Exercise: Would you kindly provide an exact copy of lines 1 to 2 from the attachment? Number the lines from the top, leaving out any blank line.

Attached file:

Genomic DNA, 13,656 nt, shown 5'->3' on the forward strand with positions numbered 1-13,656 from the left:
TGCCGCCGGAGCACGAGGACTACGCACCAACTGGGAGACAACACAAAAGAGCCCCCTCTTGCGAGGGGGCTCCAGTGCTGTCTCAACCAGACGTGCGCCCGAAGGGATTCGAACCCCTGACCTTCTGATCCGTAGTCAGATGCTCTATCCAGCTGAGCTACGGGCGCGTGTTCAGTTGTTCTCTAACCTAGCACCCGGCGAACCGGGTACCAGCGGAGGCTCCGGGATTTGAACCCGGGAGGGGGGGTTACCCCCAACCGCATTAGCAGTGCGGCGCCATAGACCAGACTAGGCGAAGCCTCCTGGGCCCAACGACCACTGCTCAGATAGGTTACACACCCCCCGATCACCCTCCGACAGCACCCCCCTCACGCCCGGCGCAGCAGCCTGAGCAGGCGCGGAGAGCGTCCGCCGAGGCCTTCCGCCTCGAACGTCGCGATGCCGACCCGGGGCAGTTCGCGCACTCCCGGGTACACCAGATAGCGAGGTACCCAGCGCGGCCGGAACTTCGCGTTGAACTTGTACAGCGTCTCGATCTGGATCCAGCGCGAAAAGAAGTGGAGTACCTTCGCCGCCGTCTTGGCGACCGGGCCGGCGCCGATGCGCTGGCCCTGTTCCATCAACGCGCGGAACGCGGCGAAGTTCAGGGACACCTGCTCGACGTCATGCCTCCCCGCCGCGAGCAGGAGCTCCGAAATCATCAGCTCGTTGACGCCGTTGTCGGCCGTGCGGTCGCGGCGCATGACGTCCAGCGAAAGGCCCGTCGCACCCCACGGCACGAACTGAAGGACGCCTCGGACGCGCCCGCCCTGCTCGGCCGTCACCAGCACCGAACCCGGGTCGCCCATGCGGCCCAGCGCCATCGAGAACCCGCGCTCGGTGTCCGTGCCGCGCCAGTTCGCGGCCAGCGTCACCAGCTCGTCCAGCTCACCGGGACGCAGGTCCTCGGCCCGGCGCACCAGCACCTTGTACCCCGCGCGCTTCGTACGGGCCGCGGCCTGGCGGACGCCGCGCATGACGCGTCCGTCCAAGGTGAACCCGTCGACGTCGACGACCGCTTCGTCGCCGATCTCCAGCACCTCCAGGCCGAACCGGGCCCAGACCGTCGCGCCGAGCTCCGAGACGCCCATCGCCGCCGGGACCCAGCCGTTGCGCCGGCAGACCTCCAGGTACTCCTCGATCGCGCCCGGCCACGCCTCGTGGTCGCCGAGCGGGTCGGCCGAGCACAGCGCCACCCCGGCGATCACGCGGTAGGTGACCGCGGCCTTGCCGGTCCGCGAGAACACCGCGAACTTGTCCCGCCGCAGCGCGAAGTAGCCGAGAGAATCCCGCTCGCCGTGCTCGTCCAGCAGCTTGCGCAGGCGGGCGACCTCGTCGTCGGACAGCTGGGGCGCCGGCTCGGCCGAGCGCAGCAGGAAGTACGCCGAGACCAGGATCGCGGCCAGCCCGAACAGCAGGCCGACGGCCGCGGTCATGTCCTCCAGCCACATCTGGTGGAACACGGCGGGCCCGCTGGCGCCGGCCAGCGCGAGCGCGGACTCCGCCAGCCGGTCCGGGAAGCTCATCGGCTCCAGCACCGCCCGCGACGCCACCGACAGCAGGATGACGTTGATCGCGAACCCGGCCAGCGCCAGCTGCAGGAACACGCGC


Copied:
Genomic DNA, 13,656 nt, shown 5'->3' on the forward strand with positions numbered 1-13,656 from the left:
TGCCGCCGGAGCACGAGGACTACGCACCAACTGGGAGACAACACAAAAGAGCCCCCTCTTGCGAGGGGGCTCCAGTGCTGTCTCAACCAGACGTGCGCCCGAAGGGATTCGAACCCCTGACCTTCTGATCCGTAGTCAGATGCTCTATCCAGCTGAGCTACGGGCGCGTGTTCAGTTGTTCTCTAACCTAGCACCCGGCGAACCGGGTACCAGCGGAGGCTCCGGGATTTGAACCCGGGAGGGGGGGTTACCCCCAACCGCATTAGCAGTGCGGCGCCATAGACCAGACTAGGCGAAGCCTCCTGGGCCCAACGACCACTGCTCAGATAGGTTACACACCCCCCGATCACCCTCCGACAGCACCCCCCTCACGCCCGGCGCAGCAGCCTGAGCAGGCGCGGAGAGCGTCCGCCGAGGCCTTCCGCCTCGAACGTCGCGATGCCGACCCGGGGCAGTTCGCGCACTCCCGGGTACACCAGATAGCGAGGTACCCAGCGCGGCCGGAACTTCGCGTTGAACTTGTACAGCGTCTCGATCTGGATCCAGCGCGAAAAGAAGTGGAGTACCTTCGCCGCCGTCTTGGCGACCGGGCCGGCGCCGATGCGCTGGCCCTGTTCCATCAACGCGCGGAACGCGGCGAAGTTCAGGGACACCTGCTCGACGTCATGCCTCCCCGCCGCGAGCAGGAGCTCCGAAATCATCAGCTCGTTGACGCCGTTGTCGGCCGTGCGGTCGCGGCGCATGACGTCCAGCGAAAGGCCCGTCGCACCCCACGGCACGAACTGAAGGACGCCTCGGACGCGCCCGCCCTGCTCGGCCGTCACCAGCACCGAACCCGGGTCGCCCATGCGGCCCAGCGCCATCGAGAACCCGCGCTCGGTGTCCGTGCCGCGCCAGTTCGCGGCCAGCGTCACCAGCTCGTCCAGCTCACCGGGACGCAGGTCCTCGGCCCGGCGCACCAGCACCTTGTACCCCGCGCGCTTCGTACGGGCCGCGGCCTGGCGGACGCCGCGCATGACGCGTCCGTCCAAGGTGAACCCGTCGACGTCGACGACCGCTTCGTCGCCGATCTCCAGCACCTCCAGGCCGAACCGGGCCCAGACCGTCGCGCCGAGCTCCGAGACGCCCATCGCCGCCGGGACCCAGCCGTTGCGCCGGCAGACCTCCAGGTACTCCTCGATCGCGCCCGGCCACGCCTCGTGGTCGCCGAGCGGGTCGGCCGAGCACAGCGCCACCCCGGCGATCACGCGGTAGGTGACCGCGGCCTTGCCGGTCCGCGAGAACACCGCGAACTTGTCCCGCCGCAGCGCGAAGTAGCCGAGAGAATCCCGCTCGCCGTGCTCGTCCAGCAGCTTGCGCAGGCGGGCGACCTCGTCGTCGGACAGCTGGGGCGCCGGCTCGGCCGAGCGCAGCAGGAAGTACGCCGAGACCAGGATCGCGGCCAGCCCGAACAGCAGGCCGACGGCCGCGGTCATGTCCTCCAGCCACATCTGGTGGAACACGGCGGGCCCGCTGGCGCCGGCCAGCGCGAGCGCGGACTCCGCCAGCCGGTCCGGGAAGCTCATCGGCTCCAGCACCGCCCGCGACGCCACCGACAGCAGGATGACGTTGATCGCGAACCCGGCCAGCGCCAGCTGCAGGAACACGCGC